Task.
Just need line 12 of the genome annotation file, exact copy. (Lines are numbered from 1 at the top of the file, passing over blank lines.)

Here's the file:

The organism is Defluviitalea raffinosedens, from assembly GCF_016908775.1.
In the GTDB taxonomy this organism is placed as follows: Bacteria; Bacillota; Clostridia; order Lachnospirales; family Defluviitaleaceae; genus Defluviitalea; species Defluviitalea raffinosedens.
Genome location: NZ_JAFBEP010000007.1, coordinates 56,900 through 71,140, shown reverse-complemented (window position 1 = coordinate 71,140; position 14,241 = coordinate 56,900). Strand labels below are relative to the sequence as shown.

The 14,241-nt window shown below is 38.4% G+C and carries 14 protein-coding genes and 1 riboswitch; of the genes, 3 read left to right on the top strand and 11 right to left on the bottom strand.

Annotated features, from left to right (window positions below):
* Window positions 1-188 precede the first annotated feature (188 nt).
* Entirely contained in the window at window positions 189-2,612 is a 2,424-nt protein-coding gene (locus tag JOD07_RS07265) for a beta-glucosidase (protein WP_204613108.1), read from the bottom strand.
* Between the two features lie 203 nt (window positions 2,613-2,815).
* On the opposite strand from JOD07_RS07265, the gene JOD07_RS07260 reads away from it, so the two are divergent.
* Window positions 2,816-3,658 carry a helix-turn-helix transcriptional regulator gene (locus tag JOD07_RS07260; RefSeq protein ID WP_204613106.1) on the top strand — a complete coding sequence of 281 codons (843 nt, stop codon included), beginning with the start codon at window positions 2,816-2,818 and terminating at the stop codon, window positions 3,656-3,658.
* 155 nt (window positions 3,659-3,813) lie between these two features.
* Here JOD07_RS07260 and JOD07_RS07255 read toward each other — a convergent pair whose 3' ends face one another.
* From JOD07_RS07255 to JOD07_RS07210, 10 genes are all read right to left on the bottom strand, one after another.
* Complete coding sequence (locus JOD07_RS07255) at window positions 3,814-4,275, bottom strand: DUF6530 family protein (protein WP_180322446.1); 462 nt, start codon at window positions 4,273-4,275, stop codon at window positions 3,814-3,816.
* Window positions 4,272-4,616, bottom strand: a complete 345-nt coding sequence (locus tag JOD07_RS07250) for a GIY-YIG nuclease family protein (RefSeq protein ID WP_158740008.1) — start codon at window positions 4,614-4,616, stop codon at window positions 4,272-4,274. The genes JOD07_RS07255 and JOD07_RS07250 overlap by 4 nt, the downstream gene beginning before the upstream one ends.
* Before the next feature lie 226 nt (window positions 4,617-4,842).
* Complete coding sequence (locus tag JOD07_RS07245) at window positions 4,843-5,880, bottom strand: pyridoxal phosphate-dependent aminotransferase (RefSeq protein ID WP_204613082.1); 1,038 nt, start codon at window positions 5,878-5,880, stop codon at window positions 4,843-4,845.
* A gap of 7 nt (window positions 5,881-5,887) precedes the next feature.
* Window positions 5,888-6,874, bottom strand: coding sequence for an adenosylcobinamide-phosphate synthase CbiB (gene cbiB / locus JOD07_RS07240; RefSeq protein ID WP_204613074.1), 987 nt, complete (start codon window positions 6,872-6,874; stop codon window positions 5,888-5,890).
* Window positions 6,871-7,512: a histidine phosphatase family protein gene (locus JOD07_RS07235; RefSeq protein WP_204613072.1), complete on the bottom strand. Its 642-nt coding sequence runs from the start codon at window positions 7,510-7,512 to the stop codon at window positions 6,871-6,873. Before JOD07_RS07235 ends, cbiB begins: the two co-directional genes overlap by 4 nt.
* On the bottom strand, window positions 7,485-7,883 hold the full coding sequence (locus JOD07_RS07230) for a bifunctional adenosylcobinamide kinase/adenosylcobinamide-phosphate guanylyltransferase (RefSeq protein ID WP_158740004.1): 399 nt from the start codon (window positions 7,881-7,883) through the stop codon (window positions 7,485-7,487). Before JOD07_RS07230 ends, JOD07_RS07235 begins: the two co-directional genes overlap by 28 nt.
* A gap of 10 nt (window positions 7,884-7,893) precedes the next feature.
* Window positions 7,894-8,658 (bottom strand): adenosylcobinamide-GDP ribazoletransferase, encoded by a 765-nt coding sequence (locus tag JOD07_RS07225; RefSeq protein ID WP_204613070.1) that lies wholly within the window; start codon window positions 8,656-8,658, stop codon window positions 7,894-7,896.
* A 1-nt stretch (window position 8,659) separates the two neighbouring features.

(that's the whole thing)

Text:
* Here JOD07_RS07260 and JOD07_RS07255 read toward each other — a convergent pair whose 3' ends face one another.